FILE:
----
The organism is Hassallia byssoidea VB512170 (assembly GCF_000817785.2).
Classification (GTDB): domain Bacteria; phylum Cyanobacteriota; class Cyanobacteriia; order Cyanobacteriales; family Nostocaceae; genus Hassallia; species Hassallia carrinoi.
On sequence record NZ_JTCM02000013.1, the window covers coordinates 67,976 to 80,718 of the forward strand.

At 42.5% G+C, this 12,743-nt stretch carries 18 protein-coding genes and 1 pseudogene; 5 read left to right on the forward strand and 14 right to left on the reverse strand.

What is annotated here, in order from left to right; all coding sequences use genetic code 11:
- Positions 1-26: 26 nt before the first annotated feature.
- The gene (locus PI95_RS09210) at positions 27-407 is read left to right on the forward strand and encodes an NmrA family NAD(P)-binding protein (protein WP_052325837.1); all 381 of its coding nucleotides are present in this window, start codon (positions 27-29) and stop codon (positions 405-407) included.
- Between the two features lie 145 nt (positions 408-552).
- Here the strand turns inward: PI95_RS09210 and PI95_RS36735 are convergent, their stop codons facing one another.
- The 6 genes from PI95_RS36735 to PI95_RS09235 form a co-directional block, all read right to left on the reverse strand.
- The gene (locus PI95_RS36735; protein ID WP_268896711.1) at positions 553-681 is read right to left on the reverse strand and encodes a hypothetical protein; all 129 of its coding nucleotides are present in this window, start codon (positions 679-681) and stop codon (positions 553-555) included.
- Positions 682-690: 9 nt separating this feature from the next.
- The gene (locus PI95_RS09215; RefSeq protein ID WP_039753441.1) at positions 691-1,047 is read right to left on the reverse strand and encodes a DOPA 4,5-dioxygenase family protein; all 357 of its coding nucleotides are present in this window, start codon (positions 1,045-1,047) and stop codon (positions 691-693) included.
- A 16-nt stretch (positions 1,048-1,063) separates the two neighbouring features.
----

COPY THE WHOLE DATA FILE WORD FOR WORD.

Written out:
The organism is Hassallia byssoidea VB512170 (assembly GCF_000817785.2).
Classification (GTDB): domain Bacteria; phylum Cyanobacteriota; class Cyanobacteriia; order Cyanobacteriales; family Nostocaceae; genus Hassallia; species Hassallia carrinoi.
On sequence record NZ_JTCM02000013.1, the window covers coordinates 67,976 to 80,718 of the forward strand.

At 42.5% G+C, this 12,743-nt stretch carries 18 protein-coding genes and 1 pseudogene; 5 read left to right on the forward strand and 14 right to left on the reverse strand.

What is annotated here, in order from left to right; all coding sequences use genetic code 11:
- Positions 1-26: 26 nt before the first annotated feature.
- The gene (locus PI95_RS09210) at positions 27-407 is read left to right on the forward strand and encodes an NmrA family NAD(P)-binding protein (protein WP_052325837.1); all 381 of its coding nucleotides are present in this window, start codon (positions 27-29) and stop codon (positions 405-407) included.
- Between the two features lie 145 nt (positions 408-552).
- Here the strand turns inward: PI95_RS09210 and PI95_RS36735 are convergent, their stop codons facing one another.
- The 6 genes from PI95_RS36735 to PI95_RS09235 form a co-directional block, all read right to left on the reverse strand.
- The gene (locus PI95_RS36735; protein ID WP_268896711.1) at positions 553-681 is read right to left on the reverse strand and encodes a hypothetical protein; all 129 of its coding nucleotides are present in this window, start codon (positions 679-681) and stop codon (positions 553-555) included.
- Positions 682-690: 9 nt separating this feature from the next.
- The gene (locus PI95_RS09215; RefSeq protein ID WP_039753441.1) at positions 691-1,047 is read right to left on the reverse strand and encodes a DOPA 4,5-dioxygenase family protein; all 357 of its coding nucleotides are present in this window, start codon (positions 1,045-1,047) and stop codon (positions 691-693) included.
- A 16-nt stretch (positions 1,048-1,063) separates the two neighbouring features.